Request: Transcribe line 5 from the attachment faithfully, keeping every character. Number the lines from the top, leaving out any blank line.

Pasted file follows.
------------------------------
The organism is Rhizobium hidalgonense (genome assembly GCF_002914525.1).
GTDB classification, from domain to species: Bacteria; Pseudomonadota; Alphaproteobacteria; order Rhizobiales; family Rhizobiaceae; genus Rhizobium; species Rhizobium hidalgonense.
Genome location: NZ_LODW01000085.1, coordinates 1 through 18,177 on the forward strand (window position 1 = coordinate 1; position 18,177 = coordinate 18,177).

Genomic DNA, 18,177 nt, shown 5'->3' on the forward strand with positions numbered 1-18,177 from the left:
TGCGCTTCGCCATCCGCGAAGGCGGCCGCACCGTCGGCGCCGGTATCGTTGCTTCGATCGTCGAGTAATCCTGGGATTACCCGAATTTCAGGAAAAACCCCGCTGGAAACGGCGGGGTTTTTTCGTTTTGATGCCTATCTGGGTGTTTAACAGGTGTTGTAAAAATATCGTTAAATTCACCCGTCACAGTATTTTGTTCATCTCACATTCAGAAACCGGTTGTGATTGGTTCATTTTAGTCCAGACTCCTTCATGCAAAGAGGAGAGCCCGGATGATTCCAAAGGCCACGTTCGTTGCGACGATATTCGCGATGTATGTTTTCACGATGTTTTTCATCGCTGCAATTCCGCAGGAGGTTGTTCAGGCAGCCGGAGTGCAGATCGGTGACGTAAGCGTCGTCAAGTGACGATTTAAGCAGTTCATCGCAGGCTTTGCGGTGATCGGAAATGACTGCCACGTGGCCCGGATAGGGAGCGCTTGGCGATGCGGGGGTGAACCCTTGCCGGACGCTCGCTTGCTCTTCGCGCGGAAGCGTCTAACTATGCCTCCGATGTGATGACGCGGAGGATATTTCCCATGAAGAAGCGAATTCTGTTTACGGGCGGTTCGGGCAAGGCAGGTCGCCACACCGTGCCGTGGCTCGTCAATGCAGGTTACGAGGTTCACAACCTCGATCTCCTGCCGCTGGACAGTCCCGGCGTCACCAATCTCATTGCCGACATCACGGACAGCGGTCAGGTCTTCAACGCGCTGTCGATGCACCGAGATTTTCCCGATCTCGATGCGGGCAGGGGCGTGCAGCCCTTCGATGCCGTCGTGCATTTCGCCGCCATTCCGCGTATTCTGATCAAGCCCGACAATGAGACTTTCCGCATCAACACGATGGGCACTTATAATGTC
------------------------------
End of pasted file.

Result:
TGCGCTTCGCCATCCGCGAAGGCGGCCGCACCGTCGGCGCCGGTATCGTTGCTTCGATCGTCGAGTAATCCTGGGATTACCCGAATTTCAGGAAAAACCCCGCTGGAAACGGCGGGGTTTTTTCGTTTTGATGCCTATCTGGGTGTTTAACAGGTGTTGTAAAAATATCGTTAAATTCACCCGTCACAGTATTTTGTTCATCTCACATTCAGAAACCGGTTGTGATTGGTTCATTTTAGTCCAGACTCCTTCATGCAAAGAGGAGAGCCCGGATGATTCCAAAGGCCACGTTCGTTGCGACGATATTCGCGATGTATGTTTTCACGATGTTTTTCATCGCTGCAATTCCGCAGGAGGTTGTTCAGGCAGCCGGAGTGCAGATCGGTGACGTAAGCGTCGTCAAGTGACGATTTAAGCAGTTCATCGCAGGCTTTGCGGTGATCGGAAATGACTGCCACGTGGCCCGGATAGGGAGCGCTTGGCGATGCGGGGGTGAACCCTTGCCGGACGCTCGCTTGCTCTTCGCGCGGAAGCGTCTAACTATGCCTCCGATGTGATGACGCGGAGGATATTTCCCATGAAGAAGCGAATTCTGTTTACGGGCGGTTCGGGCAAGGCAGGTCGCCACACCGTGCCGTGGCTCGTCAATGCAGGTTACGAGGTTCACAACCTCGATCTCCTGCCGCTGGACAGTCCCGGCGTCACCAATCTCATTGCCGACATCACGGACAGCGGTCAGGTCTTCAACGCGCTGTCGATGCACCGAGATTTTCCCGATCTCGATGCGGGCAGGGGCGTGCAGCCCTTCGATGCCGTCGTGCATTTCGCCGCCATTCCGCGTATTCTGATCAAGCCCGACAATGAGACTTTCCGCATCAACACGATGGGCACTTATAATGTC